A spirit of lawlessness has broken out over London. Following the protest last Saturday by the family and friends of a suspected gang member killed by police, violence, looting and arson has spread across the city. I spent last night guarding my property situated 500 meters from one of West London’s flash points. Similar scenes were witnessed in Birmingham and Liverpool.
Residents, shop keepers and London’s general population have been gripped with fear. Police and government officials are working out how they can reinstate law and order. Simultaneously, community workers, media analysts and social commentators are presenting their take on the root cause of this lawless vandalism.
Some point to the disaffection of London’s youth and the alienation of certain sections of the community. Despite the unprecedented scale and intensity of the criminality some are blaming the police for their failure to maintain order and to protect the public. Others are saying that the root cause is poverty, unemployment and general social deprivation. The Coalition Government’s cut backs are the root cause, according to those eager to discredit their economic policies.
Labels are flying about – “sheer criminality”, “thuggery”, “wanton destruction” – as the Home Secretary vows that all offenders shall be brought to justice. Evidence points to a level of organized action on the part of the looters. Gangs were apparently working to a strategy to create confusion and to overwhelm areas with large numbers of looters knowing that simultaneously the same things were happening in many places across London. Despite the 6,000 police officers on the streets last night many of the raiders had a free hand for up to 2 hours. Twitter and Blackberry Messenger networks, used to such good effect in the Arab uprising in Tunisia and Egypt are now being used to direct looters to the places they can attack with impunity.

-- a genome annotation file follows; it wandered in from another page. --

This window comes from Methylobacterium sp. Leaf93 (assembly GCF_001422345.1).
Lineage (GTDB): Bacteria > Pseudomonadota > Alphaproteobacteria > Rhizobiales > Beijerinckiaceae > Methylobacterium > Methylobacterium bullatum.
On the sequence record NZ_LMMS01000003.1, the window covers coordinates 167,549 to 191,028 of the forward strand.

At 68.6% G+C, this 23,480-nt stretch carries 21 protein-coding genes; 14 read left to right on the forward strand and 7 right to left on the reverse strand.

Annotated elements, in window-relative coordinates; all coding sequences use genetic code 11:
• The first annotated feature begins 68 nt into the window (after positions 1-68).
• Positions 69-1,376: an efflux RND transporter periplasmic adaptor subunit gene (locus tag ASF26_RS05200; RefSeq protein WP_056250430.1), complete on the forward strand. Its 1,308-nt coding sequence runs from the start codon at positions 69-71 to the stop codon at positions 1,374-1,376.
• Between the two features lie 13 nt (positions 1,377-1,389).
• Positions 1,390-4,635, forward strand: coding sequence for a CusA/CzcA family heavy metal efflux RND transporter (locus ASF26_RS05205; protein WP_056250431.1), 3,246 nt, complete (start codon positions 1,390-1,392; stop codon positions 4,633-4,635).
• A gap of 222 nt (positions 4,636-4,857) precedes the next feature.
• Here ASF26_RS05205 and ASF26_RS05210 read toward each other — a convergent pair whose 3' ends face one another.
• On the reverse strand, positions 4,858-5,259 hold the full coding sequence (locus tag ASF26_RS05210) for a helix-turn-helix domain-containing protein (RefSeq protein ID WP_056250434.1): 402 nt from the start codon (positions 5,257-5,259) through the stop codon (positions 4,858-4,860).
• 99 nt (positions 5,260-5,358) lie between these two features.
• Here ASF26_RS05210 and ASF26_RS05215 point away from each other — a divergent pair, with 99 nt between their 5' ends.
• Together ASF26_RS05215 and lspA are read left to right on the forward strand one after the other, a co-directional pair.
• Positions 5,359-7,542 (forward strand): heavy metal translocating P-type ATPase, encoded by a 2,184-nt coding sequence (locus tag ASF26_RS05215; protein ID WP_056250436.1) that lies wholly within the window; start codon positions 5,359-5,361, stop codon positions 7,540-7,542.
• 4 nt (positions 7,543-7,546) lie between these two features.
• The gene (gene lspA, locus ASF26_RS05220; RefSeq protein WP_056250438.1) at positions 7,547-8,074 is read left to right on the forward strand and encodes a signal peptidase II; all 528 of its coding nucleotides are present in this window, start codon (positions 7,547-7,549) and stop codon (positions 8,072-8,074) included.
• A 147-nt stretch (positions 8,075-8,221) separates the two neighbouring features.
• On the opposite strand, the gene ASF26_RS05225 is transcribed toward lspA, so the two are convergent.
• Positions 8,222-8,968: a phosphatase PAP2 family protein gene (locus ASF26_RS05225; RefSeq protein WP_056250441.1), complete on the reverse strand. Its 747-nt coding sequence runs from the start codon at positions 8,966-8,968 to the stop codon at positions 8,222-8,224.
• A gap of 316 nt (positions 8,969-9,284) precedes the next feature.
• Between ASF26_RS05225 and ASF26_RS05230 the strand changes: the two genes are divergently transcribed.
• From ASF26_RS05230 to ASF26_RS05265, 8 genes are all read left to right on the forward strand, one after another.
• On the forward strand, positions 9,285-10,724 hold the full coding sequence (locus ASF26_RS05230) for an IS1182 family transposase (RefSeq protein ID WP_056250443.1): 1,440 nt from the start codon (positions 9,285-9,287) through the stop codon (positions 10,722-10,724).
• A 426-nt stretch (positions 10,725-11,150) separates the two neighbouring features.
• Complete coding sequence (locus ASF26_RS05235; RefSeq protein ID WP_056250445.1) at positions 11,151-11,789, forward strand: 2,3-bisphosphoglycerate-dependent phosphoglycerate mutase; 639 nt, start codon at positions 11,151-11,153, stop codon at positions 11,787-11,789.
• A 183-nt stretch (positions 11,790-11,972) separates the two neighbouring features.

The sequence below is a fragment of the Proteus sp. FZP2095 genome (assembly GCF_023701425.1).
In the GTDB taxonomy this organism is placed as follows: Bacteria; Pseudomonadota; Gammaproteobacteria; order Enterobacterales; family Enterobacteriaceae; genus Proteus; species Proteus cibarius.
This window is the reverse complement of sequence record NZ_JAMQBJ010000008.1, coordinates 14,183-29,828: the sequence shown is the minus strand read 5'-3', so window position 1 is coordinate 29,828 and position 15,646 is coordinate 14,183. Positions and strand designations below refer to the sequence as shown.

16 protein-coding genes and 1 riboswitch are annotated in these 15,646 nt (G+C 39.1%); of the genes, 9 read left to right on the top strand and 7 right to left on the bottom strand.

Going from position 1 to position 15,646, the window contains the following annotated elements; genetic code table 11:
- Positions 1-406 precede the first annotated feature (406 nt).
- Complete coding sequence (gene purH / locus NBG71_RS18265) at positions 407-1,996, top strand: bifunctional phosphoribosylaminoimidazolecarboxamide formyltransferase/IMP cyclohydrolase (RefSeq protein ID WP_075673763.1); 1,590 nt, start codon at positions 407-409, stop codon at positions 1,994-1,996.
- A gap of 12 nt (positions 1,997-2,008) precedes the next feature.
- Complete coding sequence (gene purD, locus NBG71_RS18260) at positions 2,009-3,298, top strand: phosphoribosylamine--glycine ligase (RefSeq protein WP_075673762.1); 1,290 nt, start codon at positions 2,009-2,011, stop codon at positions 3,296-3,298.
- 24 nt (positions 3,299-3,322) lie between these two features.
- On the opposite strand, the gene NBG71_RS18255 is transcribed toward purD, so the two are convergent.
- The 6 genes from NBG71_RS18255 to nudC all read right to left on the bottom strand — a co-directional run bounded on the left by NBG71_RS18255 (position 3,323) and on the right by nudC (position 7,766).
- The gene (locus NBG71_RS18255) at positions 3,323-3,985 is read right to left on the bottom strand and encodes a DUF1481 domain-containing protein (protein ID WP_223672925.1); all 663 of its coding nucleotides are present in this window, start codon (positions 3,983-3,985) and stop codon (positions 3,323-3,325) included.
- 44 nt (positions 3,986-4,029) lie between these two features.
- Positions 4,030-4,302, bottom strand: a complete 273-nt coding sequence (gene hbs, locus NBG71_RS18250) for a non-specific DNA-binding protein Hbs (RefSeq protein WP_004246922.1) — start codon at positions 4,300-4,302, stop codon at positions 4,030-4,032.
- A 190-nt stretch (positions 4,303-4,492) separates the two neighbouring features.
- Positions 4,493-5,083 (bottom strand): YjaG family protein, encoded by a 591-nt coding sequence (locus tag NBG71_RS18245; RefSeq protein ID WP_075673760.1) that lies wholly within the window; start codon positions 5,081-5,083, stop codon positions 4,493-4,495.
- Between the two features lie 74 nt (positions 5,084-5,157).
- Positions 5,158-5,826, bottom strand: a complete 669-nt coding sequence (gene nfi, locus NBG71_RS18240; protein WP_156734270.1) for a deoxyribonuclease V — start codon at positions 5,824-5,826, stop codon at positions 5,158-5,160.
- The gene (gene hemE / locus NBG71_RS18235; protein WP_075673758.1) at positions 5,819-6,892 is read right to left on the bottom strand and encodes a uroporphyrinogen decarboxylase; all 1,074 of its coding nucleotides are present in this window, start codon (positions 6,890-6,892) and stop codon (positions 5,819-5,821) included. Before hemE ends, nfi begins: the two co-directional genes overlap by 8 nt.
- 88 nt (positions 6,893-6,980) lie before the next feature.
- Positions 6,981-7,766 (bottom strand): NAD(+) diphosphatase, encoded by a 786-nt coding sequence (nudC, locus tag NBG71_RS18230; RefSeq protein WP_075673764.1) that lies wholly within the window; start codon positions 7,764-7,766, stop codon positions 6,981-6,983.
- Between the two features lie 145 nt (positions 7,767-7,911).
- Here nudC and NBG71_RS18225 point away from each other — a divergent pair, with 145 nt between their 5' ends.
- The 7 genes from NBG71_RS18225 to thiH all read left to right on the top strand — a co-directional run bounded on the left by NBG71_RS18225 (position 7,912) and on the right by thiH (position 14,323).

As a minister of the gospel, I am appalled. The London I love and serve is being destroyed. But my biggest concern is that our leaders do not have a handle on the real source of this outburst of lawlessness. The problem will not be solved by political or social action alone. Neither will the problem go away simply by stepping up robust policing in the troubled areas. The problem at root is spiritual. Lawlessness as well as being part of fallen human nature is a spirit.
The further our society drifts from spiritual values, those values found in the Christian gospel, the more the constraints on people’s behaviour will be removed. The culture of “me-ism” will continue to influence people’s actions. Every opportunity will be taken for people to grab what they can and blame someone else.
The gospel stresses personal responsibility and self-discipline for the good of others. It shows people the way to deal with lawlessness and to love others with the love God has shown us. When will our society turn back to the only solution?